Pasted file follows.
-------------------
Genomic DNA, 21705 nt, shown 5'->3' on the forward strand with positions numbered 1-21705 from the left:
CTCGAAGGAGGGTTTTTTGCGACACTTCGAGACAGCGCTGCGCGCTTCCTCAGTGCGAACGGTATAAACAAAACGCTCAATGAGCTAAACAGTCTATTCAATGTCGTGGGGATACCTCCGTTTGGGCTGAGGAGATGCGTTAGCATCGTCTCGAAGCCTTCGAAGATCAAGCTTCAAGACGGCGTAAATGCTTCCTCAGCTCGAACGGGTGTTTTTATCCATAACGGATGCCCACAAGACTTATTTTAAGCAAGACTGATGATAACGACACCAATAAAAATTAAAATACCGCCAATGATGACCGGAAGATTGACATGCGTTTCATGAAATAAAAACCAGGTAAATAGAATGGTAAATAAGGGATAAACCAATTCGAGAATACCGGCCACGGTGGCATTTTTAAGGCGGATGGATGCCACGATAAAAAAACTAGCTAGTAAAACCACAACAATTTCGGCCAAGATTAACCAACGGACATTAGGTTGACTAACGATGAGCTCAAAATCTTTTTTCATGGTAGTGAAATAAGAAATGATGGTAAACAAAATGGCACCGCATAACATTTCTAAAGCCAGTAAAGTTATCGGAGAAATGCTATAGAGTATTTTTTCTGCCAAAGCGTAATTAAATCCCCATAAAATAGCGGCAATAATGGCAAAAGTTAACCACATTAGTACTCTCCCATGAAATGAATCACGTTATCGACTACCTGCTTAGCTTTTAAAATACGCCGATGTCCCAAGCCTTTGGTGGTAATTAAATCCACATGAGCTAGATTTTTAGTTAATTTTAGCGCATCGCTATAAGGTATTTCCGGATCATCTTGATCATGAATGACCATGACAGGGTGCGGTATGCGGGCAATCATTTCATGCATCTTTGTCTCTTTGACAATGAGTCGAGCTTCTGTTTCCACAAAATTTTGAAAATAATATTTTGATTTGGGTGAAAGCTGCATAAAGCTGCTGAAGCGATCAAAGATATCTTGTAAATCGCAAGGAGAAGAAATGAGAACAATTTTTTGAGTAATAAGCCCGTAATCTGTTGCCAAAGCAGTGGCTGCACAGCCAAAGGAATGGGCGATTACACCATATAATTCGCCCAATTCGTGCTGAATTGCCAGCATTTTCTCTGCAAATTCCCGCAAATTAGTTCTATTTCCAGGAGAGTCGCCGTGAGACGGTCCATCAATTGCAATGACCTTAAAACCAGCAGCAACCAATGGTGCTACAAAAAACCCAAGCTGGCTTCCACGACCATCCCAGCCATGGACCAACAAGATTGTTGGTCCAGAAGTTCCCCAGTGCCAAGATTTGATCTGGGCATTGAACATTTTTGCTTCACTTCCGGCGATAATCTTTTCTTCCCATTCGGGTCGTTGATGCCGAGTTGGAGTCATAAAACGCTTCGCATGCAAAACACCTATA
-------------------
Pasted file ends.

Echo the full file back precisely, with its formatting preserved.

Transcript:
Genomic DNA, 21705 nt, shown 5'->3' on the forward strand with positions numbered 1-21705 from the left:
CTCGAAGGAGGGTTTTTTGCGACACTTCGAGACAGCGCTGCGCGCTTCCTCAGTGCGAACGGTATAAACAAAACGCTCAATGAGCTAAACAGTCTATTCAATGTCGTGGGGATACCTCCGTTTGGGCTGAGGAGATGCGTTAGCATCGTCTCGAAGCCTTCGAAGATCAAGCTTCAAGACGGCGTAAATGCTTCCTCAGCTCGAACGGGTGTTTTTATCCATAACGGATGCCCACAAGACTTATTTTAAGCAAGACTGATGATAACGACACCAATAAAAATTAAAATACCGCCAATGATGACCGGAAGATTGACATGCGTTTCATGAAATAAAAACCAGGTAAATAGAATGGTAAATAAGGGATAAACCAATTCGAGAATACCGGCCACGGTGGCATTTTTAAGGCGGATGGATGCCACGATAAAAAAACTAGCTAGTAAAACCACAACAATTTCGGCCAAGATTAACCAACGGACATTAGGTTGACTAACGATGAGCTCAAAATCTTTTTTCATGGTAGTGAAATAAGAAATGATGGTAAACAAAATGGCACCGCATAACATTTCTAAAGCCAGTAAAGTTATCGGAGAAATGCTATAGAGTATTTTTTCTGCCAAAGCGTAATTAAATCCCCATAAAATAGCGGCAATAATGGCAAAAGTTAACCACATTAGTACTCTCCCATGAAATGAATCACGTTATCGACTACCTGCTTAGCTTTTAAAATACGCCGATGTCCCAAGCCTTTGGTGGTAATTAAATCCACATGAGCTAGATTTTTAGTTAATTTTAGCGCATCGCTATAAGGTATTTCCGGATCATCTTGATCATGAATGACCATGACAGGGTGCGGTATGCGGGCAATCATTTCATGCATCTTTGTCTCTTTGACAATGAGTCGAGCTTCTGTTTCCACAAAATTTTGAAAATAATATTTTGATTTGGGTGAAAGCTGCATAAAGCTGCTGAAGCGATCAAAGATATCTTGTAAATCGCAAGGAGAAGAAATGAGAACAATTTTTTGAGTAATAAGCCCGTAATCTGTTGCCAAAGCAGTGGCTGCACAGCCAAAGGAATGGGCGATTACACCATATAATTCGCCCAATTCGTGCTGAATTGCCAGCATTTTCTCTGCAAATTCCCGCAAATTAGTTCTATTTCCAGGAGAGTCGCCGTGAGACGGTCCATCAATTGCAATGACCTTAAAACCAGCAGCAACCAATGGTGCTACAAAAAACCCAAGCTGGCTTCCACGACCATCCCAGCCATGGACCAACAAGATTGTTGGTCCAGAAGTTCCCCAGTGCCAAGATTTGATCTGGGCATTGAACATTTTTGCTTCACTTCCGGCGATAATCTTTTCTTCCCATTCGGGTCGTTGATGCCGAGTTGGAGTCATAAAACGCTTCGCATGCAAAACACCTATA